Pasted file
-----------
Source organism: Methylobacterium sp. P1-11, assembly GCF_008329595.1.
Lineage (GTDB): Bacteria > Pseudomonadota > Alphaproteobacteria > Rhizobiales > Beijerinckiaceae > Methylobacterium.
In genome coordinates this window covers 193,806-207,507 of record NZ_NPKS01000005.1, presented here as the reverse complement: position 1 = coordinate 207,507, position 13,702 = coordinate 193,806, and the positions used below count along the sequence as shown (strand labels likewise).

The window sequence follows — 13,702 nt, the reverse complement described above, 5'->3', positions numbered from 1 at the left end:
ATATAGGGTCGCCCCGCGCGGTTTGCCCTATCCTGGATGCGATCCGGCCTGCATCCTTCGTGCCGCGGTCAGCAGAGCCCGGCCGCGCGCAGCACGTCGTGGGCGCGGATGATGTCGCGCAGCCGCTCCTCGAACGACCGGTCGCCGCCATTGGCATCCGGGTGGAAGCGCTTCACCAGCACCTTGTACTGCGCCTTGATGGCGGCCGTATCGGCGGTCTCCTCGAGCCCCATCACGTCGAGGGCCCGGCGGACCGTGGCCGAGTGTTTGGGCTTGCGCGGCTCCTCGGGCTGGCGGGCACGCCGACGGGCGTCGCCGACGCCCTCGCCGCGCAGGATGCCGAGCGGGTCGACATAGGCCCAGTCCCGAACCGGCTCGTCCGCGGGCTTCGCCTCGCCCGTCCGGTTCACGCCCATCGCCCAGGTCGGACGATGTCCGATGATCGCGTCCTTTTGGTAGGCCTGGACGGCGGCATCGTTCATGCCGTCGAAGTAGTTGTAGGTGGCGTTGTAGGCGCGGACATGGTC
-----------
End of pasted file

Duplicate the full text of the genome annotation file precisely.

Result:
Source organism: Methylobacterium sp. P1-11, assembly GCF_008329595.1.
Lineage (GTDB): Bacteria > Pseudomonadota > Alphaproteobacteria > Rhizobiales > Beijerinckiaceae > Methylobacterium.
In genome coordinates this window covers 193,806-207,507 of record NZ_NPKS01000005.1, presented here as the reverse complement: position 1 = coordinate 207,507, position 13,702 = coordinate 193,806, and the positions used below count along the sequence as shown (strand labels likewise).

The window sequence follows — 13,702 nt, the reverse complement described above, 5'->3', positions numbered from 1 at the left end:
ATATAGGGTCGCCCCGCGCGGTTTGCCCTATCCTGGATGCGATCCGGCCTGCATCCTTCGTGCCGCGGTCAGCAGAGCCCGGCCGCGCGCAGCACGTCGTGGGCGCGGATGATGTCGCGCAGCCGCTCCTCGAACGACCGGTCGCCGCCATTGGCATCCGGGTGGAAGCGCTTCACCAGCACCTTGTACTGCGCCTTGATGGCGGCCGTATCGGCGGTCTCCTCGAGCCCCATCACGTCGAGGGCCCGGCGGACCGTGGCCGAGTGTTTGGGCTTGCGCGGCTCCTCGGGCTGGCGGGCACGCCGACGGGCGTCGCCGACGCCCTCGCCGCGCAGGATGCCGAGCGGGTCGACATAGGCCCAGTCCCGAACCGGCTCGTCCGCGGGCTTCGCCTCGCCCGTCCGGTTCACGCCCATCGCCCAGGTCGGACGATGTCCGATGATCGCGTCCTTTTGGTAGGCCTGGACGGCGGCATCGTTCATGCCGTCGAAGTAGTTGTAGGTGGCGTTGTAGGCGCGGACATGGTC